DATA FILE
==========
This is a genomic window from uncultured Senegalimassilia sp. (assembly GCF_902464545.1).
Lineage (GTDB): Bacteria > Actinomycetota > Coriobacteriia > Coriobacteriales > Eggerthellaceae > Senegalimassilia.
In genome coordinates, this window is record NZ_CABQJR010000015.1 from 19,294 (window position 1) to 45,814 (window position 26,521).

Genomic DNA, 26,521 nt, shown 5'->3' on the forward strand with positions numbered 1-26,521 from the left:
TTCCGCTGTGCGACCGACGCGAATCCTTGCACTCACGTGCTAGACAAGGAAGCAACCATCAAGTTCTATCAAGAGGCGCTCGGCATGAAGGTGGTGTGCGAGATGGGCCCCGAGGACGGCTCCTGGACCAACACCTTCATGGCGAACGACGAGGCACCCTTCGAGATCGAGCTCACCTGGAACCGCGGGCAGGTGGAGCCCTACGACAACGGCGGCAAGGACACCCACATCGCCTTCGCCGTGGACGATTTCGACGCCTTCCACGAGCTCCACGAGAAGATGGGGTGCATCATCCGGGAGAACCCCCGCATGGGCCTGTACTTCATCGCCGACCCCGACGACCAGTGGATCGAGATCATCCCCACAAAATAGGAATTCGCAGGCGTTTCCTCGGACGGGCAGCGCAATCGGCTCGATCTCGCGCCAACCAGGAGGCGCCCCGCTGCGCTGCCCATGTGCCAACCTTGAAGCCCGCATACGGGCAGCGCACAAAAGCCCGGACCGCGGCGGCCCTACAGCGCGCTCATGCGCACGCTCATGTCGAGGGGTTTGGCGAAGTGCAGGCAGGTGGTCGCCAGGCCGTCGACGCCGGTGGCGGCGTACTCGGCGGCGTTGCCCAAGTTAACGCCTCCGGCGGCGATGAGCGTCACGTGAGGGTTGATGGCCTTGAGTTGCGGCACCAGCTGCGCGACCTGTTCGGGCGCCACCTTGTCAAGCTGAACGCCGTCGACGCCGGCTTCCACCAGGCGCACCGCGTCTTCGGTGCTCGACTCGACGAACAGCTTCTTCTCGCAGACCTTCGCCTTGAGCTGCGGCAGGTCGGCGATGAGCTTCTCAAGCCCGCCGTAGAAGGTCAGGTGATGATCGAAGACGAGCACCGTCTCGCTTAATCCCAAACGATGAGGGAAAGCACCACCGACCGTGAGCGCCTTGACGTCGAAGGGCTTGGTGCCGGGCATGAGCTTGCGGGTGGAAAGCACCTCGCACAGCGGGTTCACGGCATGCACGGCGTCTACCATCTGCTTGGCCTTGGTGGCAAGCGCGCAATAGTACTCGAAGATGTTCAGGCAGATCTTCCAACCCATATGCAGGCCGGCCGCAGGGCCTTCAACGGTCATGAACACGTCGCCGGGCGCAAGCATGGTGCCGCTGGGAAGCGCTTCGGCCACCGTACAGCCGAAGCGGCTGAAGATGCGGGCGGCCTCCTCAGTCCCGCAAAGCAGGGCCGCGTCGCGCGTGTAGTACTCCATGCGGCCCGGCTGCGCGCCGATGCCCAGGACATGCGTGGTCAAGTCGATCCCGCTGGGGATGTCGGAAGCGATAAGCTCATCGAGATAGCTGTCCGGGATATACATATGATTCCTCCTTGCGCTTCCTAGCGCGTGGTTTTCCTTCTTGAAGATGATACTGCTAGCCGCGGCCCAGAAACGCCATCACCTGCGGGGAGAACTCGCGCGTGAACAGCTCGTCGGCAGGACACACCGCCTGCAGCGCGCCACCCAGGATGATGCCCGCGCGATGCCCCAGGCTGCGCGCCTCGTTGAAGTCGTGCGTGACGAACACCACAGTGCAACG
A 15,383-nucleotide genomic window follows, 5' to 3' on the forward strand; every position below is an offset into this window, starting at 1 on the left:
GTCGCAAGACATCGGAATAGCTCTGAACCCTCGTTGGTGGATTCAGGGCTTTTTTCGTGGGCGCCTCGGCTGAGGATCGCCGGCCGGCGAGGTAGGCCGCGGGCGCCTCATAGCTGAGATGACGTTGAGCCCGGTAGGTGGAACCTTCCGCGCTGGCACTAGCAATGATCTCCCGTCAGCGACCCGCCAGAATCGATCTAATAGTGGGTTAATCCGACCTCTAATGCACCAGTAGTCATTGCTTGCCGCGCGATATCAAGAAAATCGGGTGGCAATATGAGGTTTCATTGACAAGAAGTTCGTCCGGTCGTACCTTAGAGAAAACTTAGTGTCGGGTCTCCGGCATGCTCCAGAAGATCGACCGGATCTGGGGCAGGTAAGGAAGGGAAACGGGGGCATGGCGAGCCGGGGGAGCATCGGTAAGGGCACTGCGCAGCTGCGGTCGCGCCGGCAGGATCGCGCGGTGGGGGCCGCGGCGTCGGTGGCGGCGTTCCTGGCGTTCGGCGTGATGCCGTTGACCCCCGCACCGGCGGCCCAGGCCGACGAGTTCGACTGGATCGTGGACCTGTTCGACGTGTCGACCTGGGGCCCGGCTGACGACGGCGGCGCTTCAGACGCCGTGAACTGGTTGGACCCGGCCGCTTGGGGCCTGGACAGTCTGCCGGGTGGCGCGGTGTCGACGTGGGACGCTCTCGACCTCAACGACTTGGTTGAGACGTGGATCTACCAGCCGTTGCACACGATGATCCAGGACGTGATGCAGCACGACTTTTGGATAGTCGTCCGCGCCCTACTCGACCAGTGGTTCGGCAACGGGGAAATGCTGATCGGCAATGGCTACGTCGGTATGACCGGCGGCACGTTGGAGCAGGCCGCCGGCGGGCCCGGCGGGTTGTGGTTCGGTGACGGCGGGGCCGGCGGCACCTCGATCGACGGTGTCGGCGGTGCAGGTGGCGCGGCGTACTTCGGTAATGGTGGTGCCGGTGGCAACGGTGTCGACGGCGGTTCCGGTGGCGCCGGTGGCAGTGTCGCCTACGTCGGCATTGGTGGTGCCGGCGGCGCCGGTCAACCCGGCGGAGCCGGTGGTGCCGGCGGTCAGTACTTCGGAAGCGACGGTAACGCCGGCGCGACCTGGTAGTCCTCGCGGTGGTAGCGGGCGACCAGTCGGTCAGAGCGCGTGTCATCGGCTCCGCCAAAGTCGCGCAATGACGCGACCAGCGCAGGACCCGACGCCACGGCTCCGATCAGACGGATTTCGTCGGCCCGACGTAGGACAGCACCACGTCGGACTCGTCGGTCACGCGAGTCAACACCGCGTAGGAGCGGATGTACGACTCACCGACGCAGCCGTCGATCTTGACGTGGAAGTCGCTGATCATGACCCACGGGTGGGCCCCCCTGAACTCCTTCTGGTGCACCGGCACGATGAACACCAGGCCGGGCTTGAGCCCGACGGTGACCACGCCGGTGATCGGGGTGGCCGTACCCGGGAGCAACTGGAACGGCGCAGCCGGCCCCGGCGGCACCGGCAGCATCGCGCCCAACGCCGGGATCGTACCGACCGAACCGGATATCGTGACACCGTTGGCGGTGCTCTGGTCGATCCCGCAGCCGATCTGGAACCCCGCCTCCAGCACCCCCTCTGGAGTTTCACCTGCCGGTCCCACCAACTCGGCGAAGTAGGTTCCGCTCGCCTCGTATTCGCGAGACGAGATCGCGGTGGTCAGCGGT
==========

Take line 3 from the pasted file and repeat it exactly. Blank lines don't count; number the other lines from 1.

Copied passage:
In genome coordinates, this window is record NZ_CABQJR010000015.1 from 19,294 (window position 1) to 45,814 (window position 26,521).